6. Na Przejściu, Kraków
Itzhak Stern and some older Jewish gentlemen (who I presume are rich) walk down the street named Na Przejściu towards Dajwór which is just off Jewish Square. Speilberg must’ve added the huge stone gates with “Judenviertel” written on them because they don’t exist anymore. The Jewish Square is the beating heart of Jewish culture in Kraków and is still home to the Old Synagogue and a great piece of street art named Plac Bawół.
7. Szeroka, Kraków
When Stern tells the people in the Jewish Ghetto about the benefits of working for Oskar Schindler, they are standing on Szeroka near Jewish Square in Kraków. You can see the memorial gate in the background next to Popper Synagogue. This is where many exterior crowd scenes (including where Goldberg’s friends make fun of him for being a Jewish Policeman) take place and is a prolific Schindler’s List location.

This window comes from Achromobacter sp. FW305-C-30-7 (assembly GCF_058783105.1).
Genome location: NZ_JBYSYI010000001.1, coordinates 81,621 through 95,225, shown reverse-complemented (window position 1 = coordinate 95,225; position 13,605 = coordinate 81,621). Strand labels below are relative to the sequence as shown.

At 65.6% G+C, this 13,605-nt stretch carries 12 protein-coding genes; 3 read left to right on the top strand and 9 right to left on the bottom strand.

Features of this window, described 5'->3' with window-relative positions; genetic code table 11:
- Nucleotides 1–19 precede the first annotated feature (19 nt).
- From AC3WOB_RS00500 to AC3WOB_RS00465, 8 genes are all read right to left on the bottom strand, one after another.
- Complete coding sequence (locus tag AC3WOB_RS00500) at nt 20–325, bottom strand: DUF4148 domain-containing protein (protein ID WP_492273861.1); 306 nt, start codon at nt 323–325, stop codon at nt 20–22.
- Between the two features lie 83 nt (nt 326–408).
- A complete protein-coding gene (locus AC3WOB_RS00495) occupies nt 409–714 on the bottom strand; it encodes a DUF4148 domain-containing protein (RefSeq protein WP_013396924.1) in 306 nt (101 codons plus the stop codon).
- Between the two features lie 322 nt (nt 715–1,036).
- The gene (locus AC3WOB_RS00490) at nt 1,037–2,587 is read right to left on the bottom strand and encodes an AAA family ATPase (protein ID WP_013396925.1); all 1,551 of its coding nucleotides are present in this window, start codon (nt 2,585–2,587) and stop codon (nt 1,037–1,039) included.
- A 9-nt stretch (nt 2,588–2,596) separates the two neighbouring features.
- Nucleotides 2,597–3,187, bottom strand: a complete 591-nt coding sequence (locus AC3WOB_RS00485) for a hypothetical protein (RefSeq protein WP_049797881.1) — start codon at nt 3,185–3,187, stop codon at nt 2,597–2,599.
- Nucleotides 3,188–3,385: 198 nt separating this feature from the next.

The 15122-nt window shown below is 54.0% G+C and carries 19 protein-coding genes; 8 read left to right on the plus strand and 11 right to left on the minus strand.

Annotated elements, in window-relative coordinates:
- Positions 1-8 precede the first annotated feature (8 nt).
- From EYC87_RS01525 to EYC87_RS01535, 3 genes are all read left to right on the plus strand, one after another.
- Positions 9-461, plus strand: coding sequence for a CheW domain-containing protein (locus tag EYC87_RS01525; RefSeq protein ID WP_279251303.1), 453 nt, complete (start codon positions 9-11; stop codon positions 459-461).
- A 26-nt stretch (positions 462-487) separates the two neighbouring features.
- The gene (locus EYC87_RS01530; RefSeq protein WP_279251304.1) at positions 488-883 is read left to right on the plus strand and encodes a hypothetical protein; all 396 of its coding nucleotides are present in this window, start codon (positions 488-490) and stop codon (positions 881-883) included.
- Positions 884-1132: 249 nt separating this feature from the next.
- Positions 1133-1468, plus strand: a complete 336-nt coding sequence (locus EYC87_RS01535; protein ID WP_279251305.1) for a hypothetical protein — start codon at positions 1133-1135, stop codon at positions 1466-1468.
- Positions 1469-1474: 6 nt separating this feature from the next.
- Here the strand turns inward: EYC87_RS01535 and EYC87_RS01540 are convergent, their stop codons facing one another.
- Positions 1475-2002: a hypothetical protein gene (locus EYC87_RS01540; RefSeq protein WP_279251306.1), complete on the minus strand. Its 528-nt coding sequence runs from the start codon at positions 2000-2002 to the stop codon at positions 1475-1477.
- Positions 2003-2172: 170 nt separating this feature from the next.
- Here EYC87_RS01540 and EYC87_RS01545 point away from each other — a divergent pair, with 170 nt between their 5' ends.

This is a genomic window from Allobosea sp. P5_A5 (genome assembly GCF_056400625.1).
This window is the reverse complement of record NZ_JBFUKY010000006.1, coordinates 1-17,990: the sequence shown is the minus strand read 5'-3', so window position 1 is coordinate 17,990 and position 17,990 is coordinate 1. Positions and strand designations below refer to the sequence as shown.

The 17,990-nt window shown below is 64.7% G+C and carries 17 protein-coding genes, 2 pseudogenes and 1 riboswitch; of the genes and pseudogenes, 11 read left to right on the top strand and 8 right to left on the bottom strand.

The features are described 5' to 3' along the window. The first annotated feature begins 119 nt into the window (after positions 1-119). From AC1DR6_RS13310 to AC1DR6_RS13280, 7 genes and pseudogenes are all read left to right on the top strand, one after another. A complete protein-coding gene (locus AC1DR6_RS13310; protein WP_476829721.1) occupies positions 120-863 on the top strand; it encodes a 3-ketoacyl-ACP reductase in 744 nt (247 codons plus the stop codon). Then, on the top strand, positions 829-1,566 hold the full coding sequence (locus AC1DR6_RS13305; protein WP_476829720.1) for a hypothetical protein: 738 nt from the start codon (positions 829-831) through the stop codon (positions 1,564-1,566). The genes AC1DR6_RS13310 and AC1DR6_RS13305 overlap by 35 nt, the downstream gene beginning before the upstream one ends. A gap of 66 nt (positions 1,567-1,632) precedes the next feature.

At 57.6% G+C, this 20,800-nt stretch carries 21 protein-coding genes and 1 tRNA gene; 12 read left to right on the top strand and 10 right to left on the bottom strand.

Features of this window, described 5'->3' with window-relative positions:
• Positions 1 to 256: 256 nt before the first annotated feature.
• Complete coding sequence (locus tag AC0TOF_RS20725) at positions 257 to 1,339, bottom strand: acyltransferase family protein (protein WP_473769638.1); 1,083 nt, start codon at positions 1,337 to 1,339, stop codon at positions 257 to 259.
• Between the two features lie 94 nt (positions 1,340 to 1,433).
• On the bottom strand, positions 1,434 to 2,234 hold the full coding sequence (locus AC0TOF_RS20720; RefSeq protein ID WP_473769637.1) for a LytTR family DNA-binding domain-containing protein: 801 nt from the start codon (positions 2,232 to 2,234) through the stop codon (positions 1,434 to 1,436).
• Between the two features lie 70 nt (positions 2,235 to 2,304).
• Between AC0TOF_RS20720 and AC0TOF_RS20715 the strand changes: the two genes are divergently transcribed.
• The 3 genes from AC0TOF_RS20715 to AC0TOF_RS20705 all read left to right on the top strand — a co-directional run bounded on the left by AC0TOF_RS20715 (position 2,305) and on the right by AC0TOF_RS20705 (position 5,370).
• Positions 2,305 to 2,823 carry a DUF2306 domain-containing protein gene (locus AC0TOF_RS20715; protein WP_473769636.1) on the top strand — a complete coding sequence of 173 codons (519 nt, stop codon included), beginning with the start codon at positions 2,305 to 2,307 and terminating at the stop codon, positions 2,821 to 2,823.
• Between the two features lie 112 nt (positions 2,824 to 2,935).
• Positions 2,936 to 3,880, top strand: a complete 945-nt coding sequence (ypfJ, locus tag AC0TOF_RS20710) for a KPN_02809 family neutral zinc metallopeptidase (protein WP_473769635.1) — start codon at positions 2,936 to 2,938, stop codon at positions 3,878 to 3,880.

My research says this specific location stands in as the Zgoda Square Ghetto which no longer looks as it did in the 1940s. The Nazis return here under Amon Göth’s command to clear the ghettos and take the Jewish people to the camps later in the film.
8. Oskar Schindler’s Enamel Factory, Lipowa 4, Kraków
With Stern’s help (well, Stern doing 99% of the work), Schindler secures his Jewish investors, his enamel factory, and his cheap Jewish workers. The exterior for his factory is, once again, the real Oskar Schindler’s Enamel Factory at Lipowa 4 in Kraków. It is now a fully renovated WWII museum featuring reconstructions of Schindler’s administrative office. This explains why it would be impossible to shoot the interiors in the same location.
9. OFNE EMALIA OLKUSZ S.A., Oklusz
The interior location of Schindler’s factory is another enamel factory elsewhere in Poland, OFNE EMALIA OLKUSZ S.A. (as styled on Google Maps) in Olkusz. I’m sure it is either abandoned or looks nothing like it did 30 years ago and you probably cannot visit it either.
10. Jerozolimska, Kraków